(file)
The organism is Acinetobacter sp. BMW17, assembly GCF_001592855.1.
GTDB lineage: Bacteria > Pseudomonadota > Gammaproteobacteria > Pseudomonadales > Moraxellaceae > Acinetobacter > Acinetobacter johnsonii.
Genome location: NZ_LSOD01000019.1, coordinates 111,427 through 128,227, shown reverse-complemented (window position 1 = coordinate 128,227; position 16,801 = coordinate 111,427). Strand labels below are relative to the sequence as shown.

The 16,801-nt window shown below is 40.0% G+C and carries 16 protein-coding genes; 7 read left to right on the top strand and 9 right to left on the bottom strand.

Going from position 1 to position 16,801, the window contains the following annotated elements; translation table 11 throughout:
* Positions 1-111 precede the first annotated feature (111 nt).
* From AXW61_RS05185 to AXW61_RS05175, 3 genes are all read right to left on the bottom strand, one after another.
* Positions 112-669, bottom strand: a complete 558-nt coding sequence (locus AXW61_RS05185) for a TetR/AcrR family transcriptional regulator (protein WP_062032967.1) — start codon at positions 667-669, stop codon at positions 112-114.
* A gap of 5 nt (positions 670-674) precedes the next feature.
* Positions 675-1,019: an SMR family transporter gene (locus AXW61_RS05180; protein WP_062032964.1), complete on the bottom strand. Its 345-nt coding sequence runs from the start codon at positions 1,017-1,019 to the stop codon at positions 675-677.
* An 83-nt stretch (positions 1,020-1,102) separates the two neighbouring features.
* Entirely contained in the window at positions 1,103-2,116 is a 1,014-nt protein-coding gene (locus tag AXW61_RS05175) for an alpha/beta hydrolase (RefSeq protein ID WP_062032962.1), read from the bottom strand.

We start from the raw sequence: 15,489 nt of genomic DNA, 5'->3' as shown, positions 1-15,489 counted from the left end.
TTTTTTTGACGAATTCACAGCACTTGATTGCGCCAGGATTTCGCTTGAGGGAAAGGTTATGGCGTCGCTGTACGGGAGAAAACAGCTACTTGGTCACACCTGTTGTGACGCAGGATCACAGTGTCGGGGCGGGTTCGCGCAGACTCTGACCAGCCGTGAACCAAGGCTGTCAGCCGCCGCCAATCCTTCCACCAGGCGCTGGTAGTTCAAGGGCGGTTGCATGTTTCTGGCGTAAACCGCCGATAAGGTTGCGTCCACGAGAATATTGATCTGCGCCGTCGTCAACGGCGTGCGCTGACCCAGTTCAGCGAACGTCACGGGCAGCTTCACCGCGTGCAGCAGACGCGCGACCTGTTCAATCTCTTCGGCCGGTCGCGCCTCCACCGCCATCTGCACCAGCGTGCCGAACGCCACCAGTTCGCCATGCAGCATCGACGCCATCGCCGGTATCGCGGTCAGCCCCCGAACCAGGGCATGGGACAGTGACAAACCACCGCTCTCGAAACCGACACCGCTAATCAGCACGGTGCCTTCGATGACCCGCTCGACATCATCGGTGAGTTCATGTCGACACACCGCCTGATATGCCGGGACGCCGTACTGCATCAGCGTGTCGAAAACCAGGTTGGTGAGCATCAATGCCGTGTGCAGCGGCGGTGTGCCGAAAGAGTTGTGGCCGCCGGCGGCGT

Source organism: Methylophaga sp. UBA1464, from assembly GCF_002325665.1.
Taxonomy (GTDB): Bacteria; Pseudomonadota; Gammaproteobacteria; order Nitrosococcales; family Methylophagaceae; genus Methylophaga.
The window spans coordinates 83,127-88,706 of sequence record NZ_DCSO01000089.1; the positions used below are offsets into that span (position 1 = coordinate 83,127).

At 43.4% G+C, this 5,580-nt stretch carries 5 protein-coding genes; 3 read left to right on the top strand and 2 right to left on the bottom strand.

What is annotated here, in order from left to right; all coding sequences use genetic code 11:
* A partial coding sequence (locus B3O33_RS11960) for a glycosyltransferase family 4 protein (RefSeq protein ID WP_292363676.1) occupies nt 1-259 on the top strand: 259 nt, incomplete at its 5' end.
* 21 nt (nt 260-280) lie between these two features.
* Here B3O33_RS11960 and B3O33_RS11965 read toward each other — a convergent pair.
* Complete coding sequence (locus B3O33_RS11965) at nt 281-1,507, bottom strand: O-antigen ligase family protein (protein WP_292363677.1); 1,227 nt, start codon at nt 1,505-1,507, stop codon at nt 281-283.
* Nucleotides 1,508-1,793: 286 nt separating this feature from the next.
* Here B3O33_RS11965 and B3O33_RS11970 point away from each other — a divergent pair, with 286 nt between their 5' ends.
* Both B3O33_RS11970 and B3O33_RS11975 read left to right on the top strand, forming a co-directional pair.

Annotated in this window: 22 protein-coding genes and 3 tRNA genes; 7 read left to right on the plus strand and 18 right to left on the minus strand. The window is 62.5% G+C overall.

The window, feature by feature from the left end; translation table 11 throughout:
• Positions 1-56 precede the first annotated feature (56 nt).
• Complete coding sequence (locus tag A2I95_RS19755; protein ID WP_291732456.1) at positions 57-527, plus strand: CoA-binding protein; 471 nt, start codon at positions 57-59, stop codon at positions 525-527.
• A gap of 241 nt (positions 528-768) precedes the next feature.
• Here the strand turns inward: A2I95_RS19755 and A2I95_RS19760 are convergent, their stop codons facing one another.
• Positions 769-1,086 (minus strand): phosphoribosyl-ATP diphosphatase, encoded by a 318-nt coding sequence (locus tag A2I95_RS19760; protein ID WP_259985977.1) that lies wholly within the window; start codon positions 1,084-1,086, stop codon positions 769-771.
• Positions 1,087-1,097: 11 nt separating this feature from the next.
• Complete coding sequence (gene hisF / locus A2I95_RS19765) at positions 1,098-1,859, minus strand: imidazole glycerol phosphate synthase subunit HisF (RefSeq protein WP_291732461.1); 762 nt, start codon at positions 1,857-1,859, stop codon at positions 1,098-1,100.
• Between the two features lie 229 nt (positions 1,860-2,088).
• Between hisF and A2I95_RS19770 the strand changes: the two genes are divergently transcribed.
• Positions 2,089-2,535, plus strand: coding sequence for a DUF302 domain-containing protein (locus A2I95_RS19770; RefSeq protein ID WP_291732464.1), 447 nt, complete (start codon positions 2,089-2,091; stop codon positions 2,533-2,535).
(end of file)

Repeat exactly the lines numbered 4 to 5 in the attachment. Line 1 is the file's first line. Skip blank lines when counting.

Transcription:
The 16,801-nt window shown below is 40.0% G+C and carries 16 protein-coding genes; 7 read left to right on the top strand and 9 right to left on the bottom strand.

Going from position 1 to position 16,801, the window contains the following annotated elements; translation table 11 throughout: